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Bionic humans are about to get an upgrade, thanks to monkey cyborgs

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In a big step towards making humans more bionic, scientists have trained monkeys to control not just one, but two virtual arms by thoughts alone. The work could someday be a boon to double amputees or quadriplegics.

In 2011, researchers led by Duke University neuroscientist Miguel Nicolelis demonstrated a unique two-way interface between mind and machine. The team began by recording activity from up to 200 neurons in the brains of monkeys. Once computer algorithms understood how different neuronal patterns led to specific arm motions, the researchers transposed those movement commands into a virtual world, allowing the monkeys to control a virtual arm. Next, by adding in a technique called intracortical microstimulation, which electrically stimulates sensory neurons in the brain, the researchers gave the monkeys the ability to "feel" the virtual objects they manipulated.


It was a cool, groundbreaking experiment, which had implications for instilling touch into prosthetics in the future. But like the brain-machine interface (BMI) studies that came before and after it, the work only gave monkeys control of a single limb. This limitation lies in how the brain works to produce movement.


Research has shown that the brain doesn't encode the movement of two arms at once as a simple sum of the movement of two independent arms. Instead, the specific patterns of activity in the brain are completely different. This means that the neuronal patterns that researchers have recorded for single-arm movements will not work — at all — for moving two virtual or prosthetic limbs.

So Nicolelis, who was also behind that trippy mind-meld mouse experiment from earlier this year, set out to create a BMI that allows monkeys to control two virtual arms with their thoughts alone. "Bimanual movements in our daily activities — from typing on a keyboard to opening a can — are critically important," he said in a statement. "Future brain-machine interfaces aimed at restoring mobility in humans will have to incorporate multiple limbs to greatly benefit severely paralyzed patients."


Connecting the Mind to the Machine

Nicolelis and his colleagues began by implanting electrodes into the brains of two monkeys, which recorded the electrical activity of nearly 500 neurons acting together. This is the highest number of neurons simultaneously recorded in nonhuman primates to date, the researchers note in their study, published recently in the journal Science Translation. The neurons were situated across both brain hemispheres, in the monkeys' supplementary motor area, primary motor cortex and posterior parietal cortex — areas that work together to plan and execute movement.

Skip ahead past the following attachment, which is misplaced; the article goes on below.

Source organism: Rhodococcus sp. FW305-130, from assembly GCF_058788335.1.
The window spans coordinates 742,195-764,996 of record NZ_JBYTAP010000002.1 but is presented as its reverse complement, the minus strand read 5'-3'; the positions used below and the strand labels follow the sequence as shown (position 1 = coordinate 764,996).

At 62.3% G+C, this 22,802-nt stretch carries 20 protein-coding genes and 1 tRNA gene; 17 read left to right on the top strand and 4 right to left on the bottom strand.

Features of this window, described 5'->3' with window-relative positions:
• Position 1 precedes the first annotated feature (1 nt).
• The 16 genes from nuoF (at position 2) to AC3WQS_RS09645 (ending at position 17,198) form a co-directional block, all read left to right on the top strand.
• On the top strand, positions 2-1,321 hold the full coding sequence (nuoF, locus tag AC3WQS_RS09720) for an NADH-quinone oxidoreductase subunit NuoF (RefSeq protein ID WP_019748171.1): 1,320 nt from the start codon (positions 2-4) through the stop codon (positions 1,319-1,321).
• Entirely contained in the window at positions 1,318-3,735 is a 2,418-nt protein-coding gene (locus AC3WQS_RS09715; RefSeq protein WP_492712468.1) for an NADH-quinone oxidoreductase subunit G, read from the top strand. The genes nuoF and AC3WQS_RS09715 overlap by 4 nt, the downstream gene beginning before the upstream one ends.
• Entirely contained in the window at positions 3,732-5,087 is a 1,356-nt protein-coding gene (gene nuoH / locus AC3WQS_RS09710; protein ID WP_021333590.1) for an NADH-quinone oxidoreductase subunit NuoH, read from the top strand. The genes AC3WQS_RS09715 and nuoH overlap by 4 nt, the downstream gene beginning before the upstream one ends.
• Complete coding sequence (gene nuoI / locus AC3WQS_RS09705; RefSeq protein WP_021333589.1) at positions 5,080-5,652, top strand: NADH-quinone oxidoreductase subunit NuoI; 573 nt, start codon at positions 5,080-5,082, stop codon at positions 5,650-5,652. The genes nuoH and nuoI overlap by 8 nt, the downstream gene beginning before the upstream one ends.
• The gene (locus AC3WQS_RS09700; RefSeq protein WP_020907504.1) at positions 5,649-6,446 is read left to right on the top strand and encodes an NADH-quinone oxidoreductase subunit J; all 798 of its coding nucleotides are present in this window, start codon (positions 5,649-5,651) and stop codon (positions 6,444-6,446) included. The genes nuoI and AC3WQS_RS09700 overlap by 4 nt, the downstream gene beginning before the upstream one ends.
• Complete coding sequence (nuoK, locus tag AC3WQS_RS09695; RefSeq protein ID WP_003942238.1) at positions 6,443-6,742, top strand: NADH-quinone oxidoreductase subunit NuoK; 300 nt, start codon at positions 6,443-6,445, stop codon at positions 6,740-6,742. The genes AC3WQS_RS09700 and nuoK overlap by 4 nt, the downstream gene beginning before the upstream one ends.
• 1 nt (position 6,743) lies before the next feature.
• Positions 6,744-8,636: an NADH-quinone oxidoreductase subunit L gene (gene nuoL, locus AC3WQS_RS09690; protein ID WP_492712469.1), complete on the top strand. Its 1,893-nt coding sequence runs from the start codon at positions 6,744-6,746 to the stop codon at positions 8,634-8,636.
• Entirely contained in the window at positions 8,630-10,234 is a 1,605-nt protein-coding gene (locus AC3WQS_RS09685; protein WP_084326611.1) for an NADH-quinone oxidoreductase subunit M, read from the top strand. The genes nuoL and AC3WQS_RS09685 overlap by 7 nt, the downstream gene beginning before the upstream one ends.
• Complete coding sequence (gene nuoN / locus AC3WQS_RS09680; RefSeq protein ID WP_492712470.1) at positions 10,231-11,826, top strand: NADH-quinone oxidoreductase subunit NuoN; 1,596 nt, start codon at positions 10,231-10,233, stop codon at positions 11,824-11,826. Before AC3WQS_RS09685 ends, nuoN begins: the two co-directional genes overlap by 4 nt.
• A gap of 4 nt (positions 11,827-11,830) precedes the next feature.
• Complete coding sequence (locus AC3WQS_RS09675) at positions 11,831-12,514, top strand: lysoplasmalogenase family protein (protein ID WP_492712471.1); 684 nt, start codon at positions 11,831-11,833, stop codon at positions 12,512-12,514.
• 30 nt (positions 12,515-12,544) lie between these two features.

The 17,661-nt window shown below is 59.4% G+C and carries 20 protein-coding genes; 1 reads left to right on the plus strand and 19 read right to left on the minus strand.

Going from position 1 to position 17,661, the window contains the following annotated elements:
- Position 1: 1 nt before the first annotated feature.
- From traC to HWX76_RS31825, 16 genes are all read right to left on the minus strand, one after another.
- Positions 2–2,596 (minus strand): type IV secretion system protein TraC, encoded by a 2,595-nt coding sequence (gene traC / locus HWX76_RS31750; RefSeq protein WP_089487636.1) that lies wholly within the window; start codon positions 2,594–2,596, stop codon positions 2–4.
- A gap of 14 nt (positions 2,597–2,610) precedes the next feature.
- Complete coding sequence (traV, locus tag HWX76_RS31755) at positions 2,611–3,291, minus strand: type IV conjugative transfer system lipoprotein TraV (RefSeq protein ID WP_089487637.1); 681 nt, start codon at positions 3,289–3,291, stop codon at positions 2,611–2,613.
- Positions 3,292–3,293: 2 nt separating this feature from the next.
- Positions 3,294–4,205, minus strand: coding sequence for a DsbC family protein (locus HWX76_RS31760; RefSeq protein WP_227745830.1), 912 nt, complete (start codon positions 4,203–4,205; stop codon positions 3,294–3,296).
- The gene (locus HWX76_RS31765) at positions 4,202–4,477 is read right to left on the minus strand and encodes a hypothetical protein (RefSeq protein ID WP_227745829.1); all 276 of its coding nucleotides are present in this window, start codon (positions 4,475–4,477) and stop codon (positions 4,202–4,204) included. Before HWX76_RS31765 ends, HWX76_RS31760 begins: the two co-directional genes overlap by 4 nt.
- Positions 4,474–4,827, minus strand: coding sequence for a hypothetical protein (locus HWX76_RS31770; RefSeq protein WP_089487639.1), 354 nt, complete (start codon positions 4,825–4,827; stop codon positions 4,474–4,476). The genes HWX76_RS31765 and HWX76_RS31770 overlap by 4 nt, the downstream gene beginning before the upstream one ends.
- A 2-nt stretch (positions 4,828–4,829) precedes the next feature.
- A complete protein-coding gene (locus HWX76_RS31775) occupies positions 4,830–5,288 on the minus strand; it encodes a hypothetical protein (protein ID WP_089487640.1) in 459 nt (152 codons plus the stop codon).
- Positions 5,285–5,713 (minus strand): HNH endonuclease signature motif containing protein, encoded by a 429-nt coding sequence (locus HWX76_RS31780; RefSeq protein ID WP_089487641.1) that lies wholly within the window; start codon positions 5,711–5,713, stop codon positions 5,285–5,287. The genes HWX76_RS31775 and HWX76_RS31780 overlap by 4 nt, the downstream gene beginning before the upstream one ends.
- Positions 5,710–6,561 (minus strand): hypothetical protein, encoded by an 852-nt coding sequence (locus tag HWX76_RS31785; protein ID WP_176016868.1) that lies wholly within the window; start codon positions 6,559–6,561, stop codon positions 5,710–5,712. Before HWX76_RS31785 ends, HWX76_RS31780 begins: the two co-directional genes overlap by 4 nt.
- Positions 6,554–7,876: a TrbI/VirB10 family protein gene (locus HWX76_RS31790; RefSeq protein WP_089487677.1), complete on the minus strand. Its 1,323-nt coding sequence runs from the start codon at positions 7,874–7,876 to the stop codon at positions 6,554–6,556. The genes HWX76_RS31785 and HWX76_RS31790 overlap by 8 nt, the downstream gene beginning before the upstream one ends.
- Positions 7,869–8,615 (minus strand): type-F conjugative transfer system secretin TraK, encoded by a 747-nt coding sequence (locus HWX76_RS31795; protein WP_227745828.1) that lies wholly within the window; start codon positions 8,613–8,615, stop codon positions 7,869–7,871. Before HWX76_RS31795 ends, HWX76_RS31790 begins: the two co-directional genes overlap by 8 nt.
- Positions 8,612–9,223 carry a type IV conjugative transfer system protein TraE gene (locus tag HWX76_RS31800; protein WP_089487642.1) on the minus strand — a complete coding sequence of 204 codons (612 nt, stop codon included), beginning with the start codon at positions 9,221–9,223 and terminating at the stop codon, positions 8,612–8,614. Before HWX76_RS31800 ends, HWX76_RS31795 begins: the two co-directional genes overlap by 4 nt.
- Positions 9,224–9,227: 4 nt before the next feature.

The researchers trained one of the monkeys to control the movement of two avatar monkey arms on a computer screen using two joysticks. To get a juice reward, it had to simultaneously place the virtual arms over two virtual objects for one-tenth of a second. While the primate worked at its task, a computer algorithm analyzed the monkey's neuronal activity to determine how different patterns related to specific arm movements.


Once the algorithm could accurately predict the monkey's movements based on its brain patterns, the researchers moved on to phase two. The monkey repeated its tasks from the first part of the experiment, but this time the joysticks were disconnected — the primate was actually moving the two avatar arms with just its thoughts, which were being decoded by the computer algorithm. The researchers removed the joysticks altogether and strapped the monkey into a chair so it couldn't move its arms. The monkey quickly learned to move the virtual arms by thoughts alone.

Importantly, this kind of setup cannot be used for paralyzed and amputee patients, who are unable to train the algorithm by playing with joysticks. So the researchers had the second monkey go through a different training program. Here, the team stuck the monkey into a chair and secured its hands on a table in front of it. The monkey simply watched the avatar arms move around on screen, while the algorithm correlated the monkey's brain patterns with the movement of the avatar arms. It took longer, but the monkey was eventually able to control the virtual arms with thoughts, too.


The researchers think that in the future, the process of controlling two avatar arms with the mind could be translated to controlling two prosthetic arms. However, this goal may not be reached any time soon, as the movements the monkeys achieved were quite simple. "It still remains to be tested how well BMIs would control motor activities requiring precise interlimb coordination," they write in their paper.

Check out the study over in the journal Science Translation.

Media via Duke Center for Neuroengineering.